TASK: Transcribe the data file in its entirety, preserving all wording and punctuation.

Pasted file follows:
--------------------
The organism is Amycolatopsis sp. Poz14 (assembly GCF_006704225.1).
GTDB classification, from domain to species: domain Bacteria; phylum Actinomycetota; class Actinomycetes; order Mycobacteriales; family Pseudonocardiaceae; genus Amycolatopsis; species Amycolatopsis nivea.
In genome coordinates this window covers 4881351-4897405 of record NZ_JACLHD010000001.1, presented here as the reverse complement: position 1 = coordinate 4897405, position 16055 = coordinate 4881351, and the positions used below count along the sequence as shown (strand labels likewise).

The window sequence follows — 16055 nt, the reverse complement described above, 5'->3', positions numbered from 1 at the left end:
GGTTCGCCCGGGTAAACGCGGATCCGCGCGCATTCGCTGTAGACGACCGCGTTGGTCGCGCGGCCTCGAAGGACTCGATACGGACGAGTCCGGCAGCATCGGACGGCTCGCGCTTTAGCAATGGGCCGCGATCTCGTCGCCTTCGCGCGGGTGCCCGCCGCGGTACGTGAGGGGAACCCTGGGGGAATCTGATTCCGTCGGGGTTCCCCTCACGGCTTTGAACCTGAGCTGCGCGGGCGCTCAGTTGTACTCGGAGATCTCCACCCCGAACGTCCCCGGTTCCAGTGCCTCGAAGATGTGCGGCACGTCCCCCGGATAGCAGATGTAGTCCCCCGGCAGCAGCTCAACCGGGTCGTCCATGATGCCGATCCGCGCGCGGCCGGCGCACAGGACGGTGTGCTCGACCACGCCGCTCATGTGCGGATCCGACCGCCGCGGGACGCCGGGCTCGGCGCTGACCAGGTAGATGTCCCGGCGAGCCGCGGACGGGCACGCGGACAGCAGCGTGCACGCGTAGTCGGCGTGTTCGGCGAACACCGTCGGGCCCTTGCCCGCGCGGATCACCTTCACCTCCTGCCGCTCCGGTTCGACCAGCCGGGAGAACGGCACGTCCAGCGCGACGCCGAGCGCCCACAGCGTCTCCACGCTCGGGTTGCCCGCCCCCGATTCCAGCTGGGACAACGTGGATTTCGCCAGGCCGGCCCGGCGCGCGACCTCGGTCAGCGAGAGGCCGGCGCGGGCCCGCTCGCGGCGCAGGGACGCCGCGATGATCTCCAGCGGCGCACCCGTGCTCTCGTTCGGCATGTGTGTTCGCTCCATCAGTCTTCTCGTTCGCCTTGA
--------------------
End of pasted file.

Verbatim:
The organism is Amycolatopsis sp. Poz14 (assembly GCF_006704225.1).
GTDB classification, from domain to species: domain Bacteria; phylum Actinomycetota; class Actinomycetes; order Mycobacteriales; family Pseudonocardiaceae; genus Amycolatopsis; species Amycolatopsis nivea.
In genome coordinates this window covers 4881351-4897405 of record NZ_JACLHD010000001.1, presented here as the reverse complement: position 1 = coordinate 4897405, position 16055 = coordinate 4881351, and the positions used below count along the sequence as shown (strand labels likewise).

The window sequence follows — 16055 nt, the reverse complement described above, 5'->3', positions numbered from 1 at the left end:
GGTTCGCCCGGGTAAACGCGGATCCGCGCGCATTCGCTGTAGACGACCGCGTTGGTCGCGCGGCCTCGAAGGACTCGATACGGACGAGTCCGGCAGCATCGGACGGCTCGCGCTTTAGCAATGGGCCGCGATCTCGTCGCCTTCGCGCGGGTGCCCGCCGCGGTACGTGAGGGGAACCCTGGGGGAATCTGATTCCGTCGGGGTTCCCCTCACGGCTTTGAACCTGAGCTGCGCGGGCGCTCAGTTGTACTCGGAGATCTCCACCCCGAACGTCCCCGGTTCCAGTGCCTCGAAGATGTGCGGCACGTCCCCCGGATAGCAGATGTAGTCCCCCGGCAGCAGCTCAACCGGGTCGTCCATGATGCCGATCCGCGCGCGGCCGGCGCACAGGACGGTGTGCTCGACCACGCCGCTCATGTGCGGATCCGACCGCCGCGGGACGCCGGGCTCGGCGCTGACCAGGTAGATGTCCCGGCGAGCCGCGGACGGGCACGCGGACAGCAGCGTGCACGCGTAGTCGGCGTGTTCGGCGAACACCGTCGGGCCCTTGCCCGCGCGGATCACCTTCACCTCCTGCCGCTCCGGTTCGACCAGCCGGGAGAACGGCACGTCCAGCGCGACGCCGAGCGCCCACAGCGTCTCCACGCTCGGGTTGCCCGCCCCCGATTCCAGCTGGGACAACGTGGATTTCGCCAGGCCGGCCCGGCGCGCGACCTCGGTCAGCGAGAGGCCGGCGCGGGCCCGCTCGCGGCGCAGGGACGCCGCGATGATCTCCAGCGGCGCACCCGTGCTCTCGTTCGGCATGTGTGTTCGCTCCATCAGTCTTCTCGTTCGCCTTGA